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Cleveland Guardians roller derby team sues baseball team for rebranding

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The Cleveland Guardians roller derby team have filed a federal lawsuit to prevent the Cleveland baseball team from renaming themselves the Guardians, as WKYC first reported.

The lawsuit wants to stop the baseball team’s renaming to Guardians on the grounds that there cannot be two sports teams of the same name in the same city and Major League Baseball would never allow the reverse. Also because they would like the money, probably a lot.

Two sports teams in the same city cannot have identical names. Major League Baseball would never allow “Chicago Cubs” or “New York Yankees” lacrosse teams to operate alongside its legendary baseball clubs, and for good reason. Confusion would otherwise result. Imagine seeing a “New York Yankees” shirt for sale and buying it. Which team did you just support?

The lawsuit alleges that such confusion would adversely affect their operations if they were to continue as the “Cleveland Guardians” roller derby team. In their included examples, they have already received numerous messages from people attempting to contact the baseball team, which is still listed as the “Cleveland Indians” on social media.

Basically, the lawsuit alleges the baseball team secretly filed their “Guardians” trademark to catch the roller derby team off guard in an attempt to secure the naming rights, then brought the team down. roller derby in its takeover bid, refused to negotiate further and proceeded with the rebranding anyway. And now that there are potentially two “Guardians” in town, they will not be able to operate without confusion and mass chaos on the streets of Cleveland, Ohio, USA.

I think it’s fair to say that the baseball team has registered its trademark in Mauritius, an island nation off the coast of Africa, to keep the new name a secret for marketing purposes and not just to surprise anyone sleeping in the country. flying. But the fact that they still haven’t figured out a way to pay a nonprofit roller derby team to avoid this easily avoidable PR mess is certainly something.

The lawsuit claims Gary Sweatt, the main owner of the Guardians, was in contact with lawyers for the baseball team as early as June 10, 2021 to discuss the potential for a name change. A week later, the team requested images of how Sweatt was using the Guardians name, including logos and uniforms, which he quickly fired. Five days later, after allegedly reflecting, the lawsuit claims he contacted the baseball team and requested the buyout of the name “Cleveland Guardians”, including the domain name clevelandguardians.com, if they wished to continue. .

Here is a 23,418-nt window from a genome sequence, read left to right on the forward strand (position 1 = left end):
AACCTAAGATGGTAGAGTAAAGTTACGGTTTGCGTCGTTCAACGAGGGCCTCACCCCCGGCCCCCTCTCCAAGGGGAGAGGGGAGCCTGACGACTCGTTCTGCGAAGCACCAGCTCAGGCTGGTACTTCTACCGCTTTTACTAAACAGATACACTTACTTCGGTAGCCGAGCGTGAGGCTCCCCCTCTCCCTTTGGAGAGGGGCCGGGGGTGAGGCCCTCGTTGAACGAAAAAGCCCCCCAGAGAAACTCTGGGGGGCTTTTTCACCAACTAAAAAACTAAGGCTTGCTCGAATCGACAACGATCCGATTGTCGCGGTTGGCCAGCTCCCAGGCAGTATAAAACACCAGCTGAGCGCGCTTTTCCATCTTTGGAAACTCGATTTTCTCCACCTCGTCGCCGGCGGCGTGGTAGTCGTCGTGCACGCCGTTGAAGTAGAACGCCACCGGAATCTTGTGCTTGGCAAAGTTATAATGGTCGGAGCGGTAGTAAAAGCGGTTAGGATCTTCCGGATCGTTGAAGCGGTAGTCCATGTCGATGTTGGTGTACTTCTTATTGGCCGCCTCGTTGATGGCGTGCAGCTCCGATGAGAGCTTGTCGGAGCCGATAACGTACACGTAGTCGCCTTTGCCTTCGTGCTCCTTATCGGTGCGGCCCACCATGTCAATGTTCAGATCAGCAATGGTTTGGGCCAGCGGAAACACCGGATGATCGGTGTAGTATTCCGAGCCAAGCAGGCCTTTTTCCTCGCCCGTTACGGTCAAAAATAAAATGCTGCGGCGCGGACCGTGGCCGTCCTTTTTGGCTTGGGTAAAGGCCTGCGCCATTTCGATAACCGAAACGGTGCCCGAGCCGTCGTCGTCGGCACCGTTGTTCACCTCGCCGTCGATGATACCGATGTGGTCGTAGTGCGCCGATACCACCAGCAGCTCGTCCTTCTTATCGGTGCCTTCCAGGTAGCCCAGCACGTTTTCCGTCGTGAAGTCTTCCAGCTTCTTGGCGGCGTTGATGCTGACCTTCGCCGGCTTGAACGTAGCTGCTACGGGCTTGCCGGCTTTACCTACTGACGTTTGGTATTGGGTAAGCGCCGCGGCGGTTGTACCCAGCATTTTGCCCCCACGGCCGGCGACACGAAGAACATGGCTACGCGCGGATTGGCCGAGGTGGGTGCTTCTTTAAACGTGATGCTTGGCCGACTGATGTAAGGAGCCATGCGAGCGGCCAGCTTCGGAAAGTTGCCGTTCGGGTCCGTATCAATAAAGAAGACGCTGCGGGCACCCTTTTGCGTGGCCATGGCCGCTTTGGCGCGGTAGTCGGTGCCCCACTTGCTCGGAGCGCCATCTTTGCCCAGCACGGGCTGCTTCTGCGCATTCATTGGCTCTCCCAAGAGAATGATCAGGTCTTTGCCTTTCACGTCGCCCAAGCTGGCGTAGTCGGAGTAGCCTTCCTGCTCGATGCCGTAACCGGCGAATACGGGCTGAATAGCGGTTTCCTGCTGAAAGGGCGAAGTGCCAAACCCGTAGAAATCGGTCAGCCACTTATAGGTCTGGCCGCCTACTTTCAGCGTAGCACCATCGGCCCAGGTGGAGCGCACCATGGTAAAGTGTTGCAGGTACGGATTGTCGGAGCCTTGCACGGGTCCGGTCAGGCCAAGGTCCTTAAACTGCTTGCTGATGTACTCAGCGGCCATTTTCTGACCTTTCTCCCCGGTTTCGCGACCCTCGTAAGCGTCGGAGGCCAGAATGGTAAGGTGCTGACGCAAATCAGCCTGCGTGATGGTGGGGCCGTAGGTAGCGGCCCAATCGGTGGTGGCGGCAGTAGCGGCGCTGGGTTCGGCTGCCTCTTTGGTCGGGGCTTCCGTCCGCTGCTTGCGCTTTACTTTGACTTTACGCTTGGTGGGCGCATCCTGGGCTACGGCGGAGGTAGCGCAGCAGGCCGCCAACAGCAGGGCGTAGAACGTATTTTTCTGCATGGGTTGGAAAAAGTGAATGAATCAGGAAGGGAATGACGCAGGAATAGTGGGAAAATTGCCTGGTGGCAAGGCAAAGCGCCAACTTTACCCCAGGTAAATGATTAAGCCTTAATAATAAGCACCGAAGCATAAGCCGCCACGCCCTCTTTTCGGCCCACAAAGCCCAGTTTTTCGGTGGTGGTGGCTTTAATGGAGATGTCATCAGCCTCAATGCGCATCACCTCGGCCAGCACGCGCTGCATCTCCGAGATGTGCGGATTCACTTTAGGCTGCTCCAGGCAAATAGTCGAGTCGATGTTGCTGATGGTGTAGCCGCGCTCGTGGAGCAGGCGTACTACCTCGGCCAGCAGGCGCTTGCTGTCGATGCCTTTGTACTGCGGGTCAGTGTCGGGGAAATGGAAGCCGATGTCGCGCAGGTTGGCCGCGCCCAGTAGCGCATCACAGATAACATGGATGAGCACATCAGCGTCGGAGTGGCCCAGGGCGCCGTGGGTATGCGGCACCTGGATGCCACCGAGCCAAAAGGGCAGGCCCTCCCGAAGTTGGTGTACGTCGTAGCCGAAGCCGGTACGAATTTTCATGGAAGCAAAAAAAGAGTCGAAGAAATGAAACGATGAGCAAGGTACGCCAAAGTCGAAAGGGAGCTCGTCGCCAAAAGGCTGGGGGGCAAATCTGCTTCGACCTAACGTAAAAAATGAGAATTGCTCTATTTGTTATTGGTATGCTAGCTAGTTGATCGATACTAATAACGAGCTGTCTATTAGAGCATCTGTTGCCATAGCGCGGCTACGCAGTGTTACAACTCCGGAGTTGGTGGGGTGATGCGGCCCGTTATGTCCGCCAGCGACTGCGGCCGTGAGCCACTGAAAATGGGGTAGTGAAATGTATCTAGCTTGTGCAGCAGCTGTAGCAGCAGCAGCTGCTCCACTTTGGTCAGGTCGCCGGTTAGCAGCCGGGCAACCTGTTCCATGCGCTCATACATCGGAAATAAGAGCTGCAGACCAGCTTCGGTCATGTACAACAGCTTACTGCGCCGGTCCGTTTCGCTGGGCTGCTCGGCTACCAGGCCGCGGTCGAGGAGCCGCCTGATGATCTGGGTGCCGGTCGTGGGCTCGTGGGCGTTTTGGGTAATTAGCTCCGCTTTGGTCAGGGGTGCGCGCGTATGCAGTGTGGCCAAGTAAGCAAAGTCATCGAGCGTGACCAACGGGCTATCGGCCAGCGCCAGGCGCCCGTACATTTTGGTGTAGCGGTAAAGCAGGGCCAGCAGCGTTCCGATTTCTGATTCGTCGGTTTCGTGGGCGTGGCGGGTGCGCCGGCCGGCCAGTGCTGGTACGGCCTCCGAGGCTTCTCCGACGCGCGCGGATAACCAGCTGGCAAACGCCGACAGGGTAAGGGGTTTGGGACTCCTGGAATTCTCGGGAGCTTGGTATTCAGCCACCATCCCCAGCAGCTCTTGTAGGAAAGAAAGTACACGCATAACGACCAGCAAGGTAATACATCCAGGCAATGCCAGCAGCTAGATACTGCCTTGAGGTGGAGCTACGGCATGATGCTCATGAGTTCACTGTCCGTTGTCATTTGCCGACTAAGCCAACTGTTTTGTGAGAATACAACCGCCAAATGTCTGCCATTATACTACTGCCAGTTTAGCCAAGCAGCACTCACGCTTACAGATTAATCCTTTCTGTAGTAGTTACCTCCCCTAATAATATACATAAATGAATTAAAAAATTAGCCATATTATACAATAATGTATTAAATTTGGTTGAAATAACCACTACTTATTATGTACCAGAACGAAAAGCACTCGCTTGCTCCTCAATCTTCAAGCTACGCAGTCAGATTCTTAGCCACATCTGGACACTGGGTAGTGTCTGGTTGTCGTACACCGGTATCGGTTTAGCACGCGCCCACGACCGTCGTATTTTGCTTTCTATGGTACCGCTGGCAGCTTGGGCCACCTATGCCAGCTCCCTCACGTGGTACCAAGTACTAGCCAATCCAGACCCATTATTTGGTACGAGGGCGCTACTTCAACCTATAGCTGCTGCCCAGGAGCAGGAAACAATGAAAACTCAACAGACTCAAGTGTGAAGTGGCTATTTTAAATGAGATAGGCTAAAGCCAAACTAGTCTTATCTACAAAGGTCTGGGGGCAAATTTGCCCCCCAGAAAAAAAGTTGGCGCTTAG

Apparently, that’s when the baseball team made their “unreasonable” offer of “probably no more than fifteen minutes of annual team earnings,” which was rejected and counter-offered. The lawsuit claims the baseball team never answered their counter. For what it’s worth, the lawsuit estimates “annual revenues of $ 290 million +” – which would mean that the offer of “probably no more than fifteen minutes” was around $ 8,000 based on some calculations. of towel. According to one of the lawyers for the roller derby team, they were offered “a four-figure amount”.

The lawsuit says buyout negotiations “collapsed” on Tuesday, prompting today’s lawsuit.

The Cleveland Guardians have made several attempts to negotiate with the Indians to resolve this dispute. These talks, which began immediately after the July 23 announcement, collapsed on October 26, 2021. The plaintiff is therefore bringing this action to prevent the defendant from stealing the name of CLEVELAND GUARDIANS and trampling on the plaintiff’s rights.

As of this writing, the baseball team has not released a statement regarding the filing.

Bottom line, this is unlikely to slow anything down. The roller derby team has not played a game since 2018, and although it registered the name “Cleveland Guardians” with the State of Ohio in 2017, it does not have an official mark of the. name. The baseball team wouldn’t have come this far without believing that they could eliminate that kind of opposition and still release merchandise and new jerseys for the players in time for the 2022 season. But the question remains: how the hell. have we come to this?

Pay the damn roller derby team already.


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